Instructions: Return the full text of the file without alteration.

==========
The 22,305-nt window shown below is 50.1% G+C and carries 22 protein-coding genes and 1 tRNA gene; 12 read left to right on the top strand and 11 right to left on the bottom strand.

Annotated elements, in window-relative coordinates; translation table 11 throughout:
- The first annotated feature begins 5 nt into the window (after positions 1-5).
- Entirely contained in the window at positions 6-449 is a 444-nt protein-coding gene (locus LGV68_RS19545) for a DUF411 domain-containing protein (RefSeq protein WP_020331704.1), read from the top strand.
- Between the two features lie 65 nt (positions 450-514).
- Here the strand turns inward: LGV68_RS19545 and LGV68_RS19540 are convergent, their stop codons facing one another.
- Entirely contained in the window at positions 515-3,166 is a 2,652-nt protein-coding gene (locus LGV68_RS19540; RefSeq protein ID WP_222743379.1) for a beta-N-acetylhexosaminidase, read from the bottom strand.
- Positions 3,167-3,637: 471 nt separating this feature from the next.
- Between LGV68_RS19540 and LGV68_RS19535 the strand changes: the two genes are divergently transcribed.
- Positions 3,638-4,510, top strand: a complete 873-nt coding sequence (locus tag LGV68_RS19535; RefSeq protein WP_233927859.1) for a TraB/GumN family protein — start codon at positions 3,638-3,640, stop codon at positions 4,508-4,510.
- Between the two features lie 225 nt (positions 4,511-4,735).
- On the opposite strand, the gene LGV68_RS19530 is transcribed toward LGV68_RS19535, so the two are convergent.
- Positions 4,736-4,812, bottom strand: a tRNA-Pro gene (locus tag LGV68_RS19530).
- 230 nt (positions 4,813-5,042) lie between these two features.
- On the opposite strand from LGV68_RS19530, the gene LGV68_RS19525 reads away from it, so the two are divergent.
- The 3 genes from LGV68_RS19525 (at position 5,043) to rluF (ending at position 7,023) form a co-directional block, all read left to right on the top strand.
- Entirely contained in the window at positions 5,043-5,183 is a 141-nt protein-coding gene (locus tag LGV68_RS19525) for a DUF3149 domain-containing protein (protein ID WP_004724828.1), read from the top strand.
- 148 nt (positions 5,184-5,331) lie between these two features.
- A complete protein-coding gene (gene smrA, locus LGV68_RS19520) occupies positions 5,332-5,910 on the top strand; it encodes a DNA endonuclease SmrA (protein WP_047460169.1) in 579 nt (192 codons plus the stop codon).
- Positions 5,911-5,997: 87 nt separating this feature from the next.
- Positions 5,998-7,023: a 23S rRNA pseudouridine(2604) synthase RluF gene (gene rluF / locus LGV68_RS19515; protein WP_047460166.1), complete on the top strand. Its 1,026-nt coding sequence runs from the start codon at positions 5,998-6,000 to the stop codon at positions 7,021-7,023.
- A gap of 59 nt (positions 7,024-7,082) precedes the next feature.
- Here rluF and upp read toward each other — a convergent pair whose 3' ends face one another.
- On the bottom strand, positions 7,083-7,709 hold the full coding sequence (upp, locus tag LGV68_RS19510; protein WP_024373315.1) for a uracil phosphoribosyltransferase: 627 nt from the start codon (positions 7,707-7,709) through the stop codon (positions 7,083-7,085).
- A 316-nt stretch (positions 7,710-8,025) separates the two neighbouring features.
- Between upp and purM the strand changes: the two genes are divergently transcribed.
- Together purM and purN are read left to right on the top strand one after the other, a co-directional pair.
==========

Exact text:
The 22,305-nt window shown below is 50.1% G+C and carries 22 protein-coding genes and 1 tRNA gene; 12 read left to right on the top strand and 11 right to left on the bottom strand.

Annotated elements, in window-relative coordinates; translation table 11 throughout:
- The first annotated feature begins 5 nt into the window (after positions 1-5).
- Entirely contained in the window at positions 6-449 is a 444-nt protein-coding gene (locus LGV68_RS19545) for a DUF411 domain-containing protein (RefSeq protein WP_020331704.1), read from the top strand.
- Between the two features lie 65 nt (positions 450-514).
- Here the strand turns inward: LGV68_RS19545 and LGV68_RS19540 are convergent, their stop codons facing one another.
- Entirely contained in the window at positions 515-3,166 is a 2,652-nt protein-coding gene (locus LGV68_RS19540; RefSeq protein ID WP_222743379.1) for a beta-N-acetylhexosaminidase, read from the bottom strand.
- Positions 3,167-3,637: 471 nt separating this feature from the next.
- Between LGV68_RS19540 and LGV68_RS19535 the strand changes: the two genes are divergently transcribed.
- Positions 3,638-4,510, top strand: a complete 873-nt coding sequence (locus tag LGV68_RS19535; RefSeq protein WP_233927859.1) for a TraB/GumN family protein — start codon at positions 3,638-3,640, stop codon at positions 4,508-4,510.
- Between the two features lie 225 nt (positions 4,511-4,735).
- On the opposite strand, the gene LGV68_RS19530 is transcribed toward LGV68_RS19535, so the two are convergent.
- Positions 4,736-4,812, bottom strand: a tRNA-Pro gene (locus tag LGV68_RS19530).
- 230 nt (positions 4,813-5,042) lie between these two features.
- On the opposite strand from LGV68_RS19530, the gene LGV68_RS19525 reads away from it, so the two are divergent.
- The 3 genes from LGV68_RS19525 (at position 5,043) to rluF (ending at position 7,023) form a co-directional block, all read left to right on the top strand.
- Entirely contained in the window at positions 5,043-5,183 is a 141-nt protein-coding gene (locus tag LGV68_RS19525) for a DUF3149 domain-containing protein (protein ID WP_004724828.1), read from the top strand.
- 148 nt (positions 5,184-5,331) lie between these two features.
- A complete protein-coding gene (gene smrA, locus LGV68_RS19520) occupies positions 5,332-5,910 on the top strand; it encodes a DNA endonuclease SmrA (protein WP_047460169.1) in 579 nt (192 codons plus the stop codon).
- Positions 5,911-5,997: 87 nt separating this feature from the next.
- Positions 5,998-7,023: a 23S rRNA pseudouridine(2604) synthase RluF gene (gene rluF / locus LGV68_RS19515; protein WP_047460166.1), complete on the top strand. Its 1,026-nt coding sequence runs from the start codon at positions 5,998-6,000 to the stop codon at positions 7,021-7,023.
- A gap of 59 nt (positions 7,024-7,082) precedes the next feature.
- Here rluF and upp read toward each other — a convergent pair whose 3' ends face one another.
- On the bottom strand, positions 7,083-7,709 hold the full coding sequence (upp, locus tag LGV68_RS19510; protein WP_024373315.1) for a uracil phosphoribosyltransferase: 627 nt from the start codon (positions 7,707-7,709) through the stop codon (positions 7,083-7,085).
- A 316-nt stretch (positions 7,710-8,025) separates the two neighbouring features.
- Between upp and purM the strand changes: the two genes are divergently transcribed.
- Together purM and purN are read left to right on the top strand one after the other, a co-directional pair.